It was in the wake of this technological advancement that the abolitionist press was born. Ostertag tells us the story of Benjamin Lundy, who traveled the country, with his “type” in his knapsack. Wherever he found himself, he set up his paper and found a printer to print the edition. He would distribute the paper and organize an antislavery society. Then he would move on. He set up a hundred and thirty anti-slavery societies in all. This was dangerous work for the time. Lundy was not alone. All across the country abolitionist newspapers, and anti-slavery societies, were popping up and they would continue through the end of the Civil War. It was out of the abolitionist movement that the woman’s suffrage movement would be born. It was here that women would take public political roles and became the written voice of many abolitionist papers. After the Civil War, the woman’s suffrage movement would emerge as a force of its own. Like the abolitionist movement, the early woman’s rights movement would find itself shut out of the mainstream press. Its events, if covered at all, were ridiculed and many papers refused to carry paid advertisements concerning their lectures and meetings. Like the abolitionist, the papers of the woman’s movement would multiply and spread as they gained popular support. Ostertag observes that, “Ironically, as the movement towards ratification accelerated, the suffrage press collapsed. Of the fourteen major suffrage papers published after 1900, only two survived past 1917. With woman’s suffrage now a centerpiece of mainstream news, the era of the woman suffrage press had come to a close.”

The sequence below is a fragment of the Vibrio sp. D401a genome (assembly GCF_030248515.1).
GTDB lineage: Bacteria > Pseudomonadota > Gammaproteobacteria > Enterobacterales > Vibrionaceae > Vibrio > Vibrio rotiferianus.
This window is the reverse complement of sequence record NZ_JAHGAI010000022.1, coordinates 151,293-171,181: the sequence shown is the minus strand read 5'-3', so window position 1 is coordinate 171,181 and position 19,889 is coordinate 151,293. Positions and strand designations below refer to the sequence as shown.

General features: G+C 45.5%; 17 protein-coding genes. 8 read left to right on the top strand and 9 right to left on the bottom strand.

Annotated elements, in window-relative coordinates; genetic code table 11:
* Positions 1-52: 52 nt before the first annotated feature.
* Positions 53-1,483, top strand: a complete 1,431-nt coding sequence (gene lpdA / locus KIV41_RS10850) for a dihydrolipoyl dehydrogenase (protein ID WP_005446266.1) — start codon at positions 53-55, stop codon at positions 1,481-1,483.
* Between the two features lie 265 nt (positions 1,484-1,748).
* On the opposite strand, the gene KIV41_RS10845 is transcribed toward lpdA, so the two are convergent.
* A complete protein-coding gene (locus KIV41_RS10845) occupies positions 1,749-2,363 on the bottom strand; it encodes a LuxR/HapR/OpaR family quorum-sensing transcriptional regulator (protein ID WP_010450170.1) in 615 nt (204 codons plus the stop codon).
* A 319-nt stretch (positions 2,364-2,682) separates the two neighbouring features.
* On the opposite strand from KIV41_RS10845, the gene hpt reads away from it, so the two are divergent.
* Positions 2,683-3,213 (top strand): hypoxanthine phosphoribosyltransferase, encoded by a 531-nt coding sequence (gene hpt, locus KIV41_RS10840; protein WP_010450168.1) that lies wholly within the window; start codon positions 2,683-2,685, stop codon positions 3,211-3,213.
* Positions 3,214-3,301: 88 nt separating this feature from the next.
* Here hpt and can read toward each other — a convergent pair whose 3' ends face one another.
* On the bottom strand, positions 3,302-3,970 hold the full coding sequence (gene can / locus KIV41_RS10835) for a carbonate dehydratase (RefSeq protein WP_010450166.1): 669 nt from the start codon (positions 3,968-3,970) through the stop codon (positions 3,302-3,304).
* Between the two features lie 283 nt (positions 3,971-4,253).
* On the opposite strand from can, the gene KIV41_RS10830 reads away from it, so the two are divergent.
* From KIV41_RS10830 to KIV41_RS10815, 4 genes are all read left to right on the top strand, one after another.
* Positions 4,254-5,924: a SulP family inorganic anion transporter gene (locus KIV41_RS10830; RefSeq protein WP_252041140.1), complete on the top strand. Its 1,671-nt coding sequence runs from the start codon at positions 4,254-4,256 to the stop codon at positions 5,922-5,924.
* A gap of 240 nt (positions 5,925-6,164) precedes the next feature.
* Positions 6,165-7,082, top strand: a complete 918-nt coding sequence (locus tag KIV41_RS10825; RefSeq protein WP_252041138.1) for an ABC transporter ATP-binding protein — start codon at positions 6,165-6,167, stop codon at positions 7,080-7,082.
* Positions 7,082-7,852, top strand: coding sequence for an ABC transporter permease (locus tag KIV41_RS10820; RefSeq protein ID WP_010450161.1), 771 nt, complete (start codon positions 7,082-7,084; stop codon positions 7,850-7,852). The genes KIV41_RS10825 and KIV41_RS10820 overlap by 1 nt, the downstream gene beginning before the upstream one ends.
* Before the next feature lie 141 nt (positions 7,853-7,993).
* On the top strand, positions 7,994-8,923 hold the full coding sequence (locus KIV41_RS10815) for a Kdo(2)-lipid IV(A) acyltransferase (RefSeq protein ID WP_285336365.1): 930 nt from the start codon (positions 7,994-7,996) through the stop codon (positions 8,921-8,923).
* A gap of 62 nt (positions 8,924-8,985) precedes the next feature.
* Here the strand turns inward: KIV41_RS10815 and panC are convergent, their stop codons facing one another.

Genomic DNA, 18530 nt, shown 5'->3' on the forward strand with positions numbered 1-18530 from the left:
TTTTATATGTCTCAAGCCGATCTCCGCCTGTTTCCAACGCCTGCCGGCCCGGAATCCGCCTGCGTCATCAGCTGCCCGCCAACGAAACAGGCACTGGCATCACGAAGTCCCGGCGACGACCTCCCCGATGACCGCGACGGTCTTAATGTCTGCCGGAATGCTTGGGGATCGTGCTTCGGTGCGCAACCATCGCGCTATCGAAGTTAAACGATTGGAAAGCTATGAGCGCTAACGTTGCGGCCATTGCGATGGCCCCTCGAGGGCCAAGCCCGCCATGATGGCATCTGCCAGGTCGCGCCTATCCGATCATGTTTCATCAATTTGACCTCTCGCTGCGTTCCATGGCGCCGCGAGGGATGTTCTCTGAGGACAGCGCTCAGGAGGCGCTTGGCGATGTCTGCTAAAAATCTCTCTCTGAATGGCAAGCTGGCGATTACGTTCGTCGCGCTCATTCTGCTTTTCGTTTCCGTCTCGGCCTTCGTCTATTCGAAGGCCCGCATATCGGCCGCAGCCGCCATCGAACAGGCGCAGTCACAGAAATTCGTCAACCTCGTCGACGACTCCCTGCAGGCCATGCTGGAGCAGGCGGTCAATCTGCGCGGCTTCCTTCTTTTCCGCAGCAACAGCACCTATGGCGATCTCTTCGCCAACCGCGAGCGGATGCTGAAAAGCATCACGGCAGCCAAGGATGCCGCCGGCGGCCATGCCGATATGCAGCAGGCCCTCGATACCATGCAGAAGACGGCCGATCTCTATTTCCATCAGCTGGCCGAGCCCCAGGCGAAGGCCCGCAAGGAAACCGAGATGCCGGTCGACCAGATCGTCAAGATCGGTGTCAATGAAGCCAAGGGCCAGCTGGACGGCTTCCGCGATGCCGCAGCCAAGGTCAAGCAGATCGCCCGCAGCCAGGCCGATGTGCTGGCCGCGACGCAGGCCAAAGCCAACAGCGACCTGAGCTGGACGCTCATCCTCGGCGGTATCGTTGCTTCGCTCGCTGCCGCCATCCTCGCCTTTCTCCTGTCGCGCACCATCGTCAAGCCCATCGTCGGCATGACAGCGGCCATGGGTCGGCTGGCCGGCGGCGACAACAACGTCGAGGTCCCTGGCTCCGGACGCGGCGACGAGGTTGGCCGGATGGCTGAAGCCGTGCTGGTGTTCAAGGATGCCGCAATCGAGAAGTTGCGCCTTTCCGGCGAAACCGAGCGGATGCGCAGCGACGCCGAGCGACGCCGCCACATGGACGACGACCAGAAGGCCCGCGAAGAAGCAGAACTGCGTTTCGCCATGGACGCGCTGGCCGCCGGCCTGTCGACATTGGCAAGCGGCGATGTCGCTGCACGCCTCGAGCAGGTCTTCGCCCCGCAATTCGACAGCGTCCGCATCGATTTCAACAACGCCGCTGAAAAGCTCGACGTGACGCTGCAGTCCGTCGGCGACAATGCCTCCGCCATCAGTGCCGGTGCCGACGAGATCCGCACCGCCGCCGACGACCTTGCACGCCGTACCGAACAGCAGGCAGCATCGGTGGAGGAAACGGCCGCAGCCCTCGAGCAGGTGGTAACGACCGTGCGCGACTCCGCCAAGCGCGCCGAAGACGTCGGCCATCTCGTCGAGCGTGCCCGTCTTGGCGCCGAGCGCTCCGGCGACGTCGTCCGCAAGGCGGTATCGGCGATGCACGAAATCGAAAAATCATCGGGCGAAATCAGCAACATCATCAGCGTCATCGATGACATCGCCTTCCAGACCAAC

Following the theme of civil rights, Ostertag takes us to the social movement press of the gay and lesbian community. Ostracized from American society until the second half of twentieth century, these newspapers would be the way they would connect to each other and find community. Because of the Comstock laws passed in 1873, little is known of the pre-World War II gay and lesbian press. The only historical record to survive the repression of the 1940’s and 50’s was Friendship and Freedom, which was distributed in Chicago during 1924 and 1925. Police destroyed all the copies of Friendship and Freedom that they could find, But a photo of the publication appeared in a German gay magazine and the publication was reviewed in 1924 by the French gay magazine L’Amité. This kind of repression continued to influence the gay press. Dale Jennings created ONE in 1952, and Robert T. Mitch created Advocate in 1967, both motivated by being bought up on morals charges. Others would enter the Market after being fired or passed over for jobs because of being gay. Early lesbian publications tended to be more social than political. But both gay and lesbian publications faced FBI investigation and seizure of their publications by postmasters. In January of 1958, the Supreme Court ruled that homosexuality is not obscene. For the first time gays and lesbians could legally identify themselves in print, they could proclaim their identity. This would lead to a boon in gay and lesbian publishing and unlike other social movement journalism, they would succeed in commercializing the industry. By 1994, the gay and lesbian press was taking in 53 million dollars in advertising revenue. This would rise by 16.2% in 1995, 19% in 1996, 36.7% in 1997, 20.2 %t in 1998, 29% in 1999, and 36.3% in 2000. The Fortune 500’s were advertising to the gay community.